The play had a 4-week run at HERE in the spring of 1995. It was directed by Stephen Nunns, with music by Nunns and Alex MacSween. Featured were Toby Wherry, JoAnna P. Adler (who won an OBIE that year for her performance in this play), Christina Campanella, David Kennedy, Gary Brownlee, and Joan Lunoe.

Video excerpt from the play: 

Tragedy in 9 Lives by Karen Houppert: Sightlines Theatre

Juliana Francis as Valerie Solanas in Tragedy in 9 Lives

Tragedy in 9 Lives (world premiere) was an immersive look at the relationship between Valerie Solanas and Andy Warhol, which culminated in her unsuccessful attempt to kill him.

Sarah Lemp, Laura Flanagan, and James “Tigger” Ferguson (as Ondine) in Tragedy in 9 Lives

The free-form evening took place at Warhol’s “Factory” loft, beginning as a non-theatrical party – a bar served drinks and a live band played throughout – and then veering between stylized and realistic scenes, songs, and monologues, some distinctly performed and some merely witnessed or overheard, about Valerie, Andy, several members of his entourage, and a journalist trying to make sense of it all.

Laura Flanagan as Ingrid Superstar in Tragedy in 9 Lives

“Uncompromisingly directed by Stephen Nunns, Tragedy In 9 Lives is a work where, despite glimpses of a traditional narrative, the line between audience and performer is heavily blurred.Yes, the audience is asked to sit and listen to characters’ interpretations of events, but while watching, don’t they become a part of what they’re observing? It’s that question that the play seeks to address, if not necessarily answer outright.” —Matthew Murray, Talkin’ Broadway

The Silver Girls, Tragedy in 9 Lives
Juliana Francis as Valerie Solanas in Tragedy in 9 Lives

“Director Nunns does a superb job of breaking down the fourth wall—characters proffer fortune cookies to the audience—and combined with Nancy Brous’ excellent period costumes and Shaun Fillion’s pulsating lighting design, one feels as if one has become part of the Factory party. That counts as art.” — Andy Propst, Backstage

Chris Wells as The Reporter in Tragedy in 9 Lives

“Director Stephen Nunns stages the piece in a studio with tinfoil wallpaper, in which the audience is seated cheek by jowl with actors, silver balloons, and a raucous rock ensemble. The play’s opening moments are an evocation of a Factory party, complete with booze and dancing hotties and viewers being asked if Andy can take their picture. A level of low-key interactivity remains throughout, in such scenes as Solanas hawking the SCUM Manifesto to ladies in the audience while hissing at the menfolk.” — Jeffrey Lewonczyk,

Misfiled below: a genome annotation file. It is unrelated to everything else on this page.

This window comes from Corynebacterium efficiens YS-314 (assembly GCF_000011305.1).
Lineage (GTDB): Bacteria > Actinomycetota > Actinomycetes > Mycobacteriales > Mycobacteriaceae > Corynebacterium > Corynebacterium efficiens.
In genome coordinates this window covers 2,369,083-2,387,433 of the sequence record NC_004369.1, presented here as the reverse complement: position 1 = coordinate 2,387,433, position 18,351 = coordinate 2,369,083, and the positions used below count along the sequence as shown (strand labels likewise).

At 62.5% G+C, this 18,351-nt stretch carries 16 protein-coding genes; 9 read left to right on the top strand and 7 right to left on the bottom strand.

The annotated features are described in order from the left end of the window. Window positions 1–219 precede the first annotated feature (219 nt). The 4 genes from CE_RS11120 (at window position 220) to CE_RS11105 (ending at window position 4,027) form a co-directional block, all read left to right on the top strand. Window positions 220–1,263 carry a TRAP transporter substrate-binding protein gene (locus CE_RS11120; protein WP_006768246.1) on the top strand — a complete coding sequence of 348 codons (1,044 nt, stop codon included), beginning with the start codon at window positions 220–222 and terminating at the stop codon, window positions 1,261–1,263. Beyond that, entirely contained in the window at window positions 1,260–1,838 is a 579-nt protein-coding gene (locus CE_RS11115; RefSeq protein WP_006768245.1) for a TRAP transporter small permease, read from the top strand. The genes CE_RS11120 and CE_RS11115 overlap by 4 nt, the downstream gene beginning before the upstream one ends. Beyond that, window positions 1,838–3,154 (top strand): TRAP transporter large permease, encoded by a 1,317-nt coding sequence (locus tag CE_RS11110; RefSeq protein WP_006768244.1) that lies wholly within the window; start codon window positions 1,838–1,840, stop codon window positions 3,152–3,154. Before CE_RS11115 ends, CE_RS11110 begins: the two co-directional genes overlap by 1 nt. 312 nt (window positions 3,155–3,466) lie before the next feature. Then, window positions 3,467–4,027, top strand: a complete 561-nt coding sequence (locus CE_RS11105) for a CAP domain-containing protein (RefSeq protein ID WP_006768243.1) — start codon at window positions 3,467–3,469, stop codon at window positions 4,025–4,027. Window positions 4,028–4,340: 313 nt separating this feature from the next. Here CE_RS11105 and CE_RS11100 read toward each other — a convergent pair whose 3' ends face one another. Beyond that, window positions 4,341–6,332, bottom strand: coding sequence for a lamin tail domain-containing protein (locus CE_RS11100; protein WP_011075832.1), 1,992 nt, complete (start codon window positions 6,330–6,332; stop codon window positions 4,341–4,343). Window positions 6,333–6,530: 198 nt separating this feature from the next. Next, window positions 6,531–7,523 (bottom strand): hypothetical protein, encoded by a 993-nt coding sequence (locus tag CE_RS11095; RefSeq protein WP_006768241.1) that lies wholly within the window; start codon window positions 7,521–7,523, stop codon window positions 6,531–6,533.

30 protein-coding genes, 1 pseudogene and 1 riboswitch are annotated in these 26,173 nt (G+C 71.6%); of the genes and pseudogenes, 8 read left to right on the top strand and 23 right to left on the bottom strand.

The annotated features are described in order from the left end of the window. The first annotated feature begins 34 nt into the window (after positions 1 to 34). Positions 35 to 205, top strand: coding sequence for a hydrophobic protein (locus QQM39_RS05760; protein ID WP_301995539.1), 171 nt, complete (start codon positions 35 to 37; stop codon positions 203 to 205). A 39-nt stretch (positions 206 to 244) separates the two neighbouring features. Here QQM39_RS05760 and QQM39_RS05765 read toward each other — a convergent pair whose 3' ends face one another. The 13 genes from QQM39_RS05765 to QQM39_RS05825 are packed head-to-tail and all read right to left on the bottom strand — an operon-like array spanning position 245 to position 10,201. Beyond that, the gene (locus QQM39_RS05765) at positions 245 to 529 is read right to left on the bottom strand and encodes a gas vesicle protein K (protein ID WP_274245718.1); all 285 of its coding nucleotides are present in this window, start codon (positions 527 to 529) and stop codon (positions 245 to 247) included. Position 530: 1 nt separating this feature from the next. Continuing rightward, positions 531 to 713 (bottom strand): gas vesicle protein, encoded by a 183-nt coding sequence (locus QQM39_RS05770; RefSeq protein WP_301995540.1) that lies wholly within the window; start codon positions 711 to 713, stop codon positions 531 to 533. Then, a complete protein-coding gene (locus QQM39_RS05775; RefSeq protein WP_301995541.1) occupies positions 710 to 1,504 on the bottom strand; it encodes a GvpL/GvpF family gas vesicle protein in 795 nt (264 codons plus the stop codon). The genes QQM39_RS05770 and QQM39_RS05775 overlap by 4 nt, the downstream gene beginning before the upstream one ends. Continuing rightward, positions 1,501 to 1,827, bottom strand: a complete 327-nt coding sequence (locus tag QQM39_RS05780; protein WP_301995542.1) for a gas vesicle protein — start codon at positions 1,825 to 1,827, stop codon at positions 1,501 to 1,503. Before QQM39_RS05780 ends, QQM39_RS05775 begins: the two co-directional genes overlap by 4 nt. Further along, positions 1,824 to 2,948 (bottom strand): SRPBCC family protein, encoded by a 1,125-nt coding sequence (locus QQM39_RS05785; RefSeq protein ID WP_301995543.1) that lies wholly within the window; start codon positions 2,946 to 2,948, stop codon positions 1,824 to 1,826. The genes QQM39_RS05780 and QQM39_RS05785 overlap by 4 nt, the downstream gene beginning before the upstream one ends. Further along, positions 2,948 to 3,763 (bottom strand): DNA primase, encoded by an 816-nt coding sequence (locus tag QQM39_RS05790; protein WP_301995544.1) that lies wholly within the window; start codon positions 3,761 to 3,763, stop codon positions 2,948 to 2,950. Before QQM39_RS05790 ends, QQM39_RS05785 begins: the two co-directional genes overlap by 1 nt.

T. Ryder Smith as Andy Warhol in Tragedy in 9 Lives
Juliana Francis as Valerie Solanas in Tragedy in 9 Lives

Play: the acme corporation

Play, which I co-directed with Lola B. Pierson, took Beckett’s stage direction—“repeat play”—at the end of the script literally: the piece ran repeatedly for 12 hours starting at 12 p.m. on March 15, 2013 (concluding at 12 a.m. on March 16), and 24 hours starting at 12 p.m. on March 22 (concluding at 12 p.m. on March 23). Audience members came to performance anytime during the 12- or 24-hour run of the piece.

Naomi Kline

This was partially an experiment in endurance—I was particularly interested in seeing how the piece would “break down” over an extended period of time. Such temporal concerns are not that uncommon in the world of performance art, but it is not something that one normally encounters in traditional theatrical settings.

Sophie Hinderberger
Sophie Hinderberger

There were a total of four iterations of the play, with each repetition taking approximately one hour. (The text normally takes about ten minutes to perform.) First, the play was presented in a more or less “traditional” way, with individual lights illuminating each of the characters as they stand side by side reciting their lines. The second iteration was a typically British bourgeois cocktail party that broke down into a drunken revelry. The third was a metatheatrical moment in which the actors relaxed, ate and recited the lines out of character. The last iteration were monologues created for each character from the text.

Naomi Kline, Nathan Cooper and Sophie Hinderberger
Naomi Kline, Nathan Cooper and Sophie Hinderberger

Play was recognized as Best Production in the City Paper’s Best of Baltimore for 2013 and one of the performers, Sophie Hinderberger, won best actress for 2013 in part for her work in the piece.

Read Baynard Woods’ review/article from City Paper and listen to Tom Hall’s interview with Stephen Nunns about the play on WYPR.

Sophie Hinderberger

Video excerpt: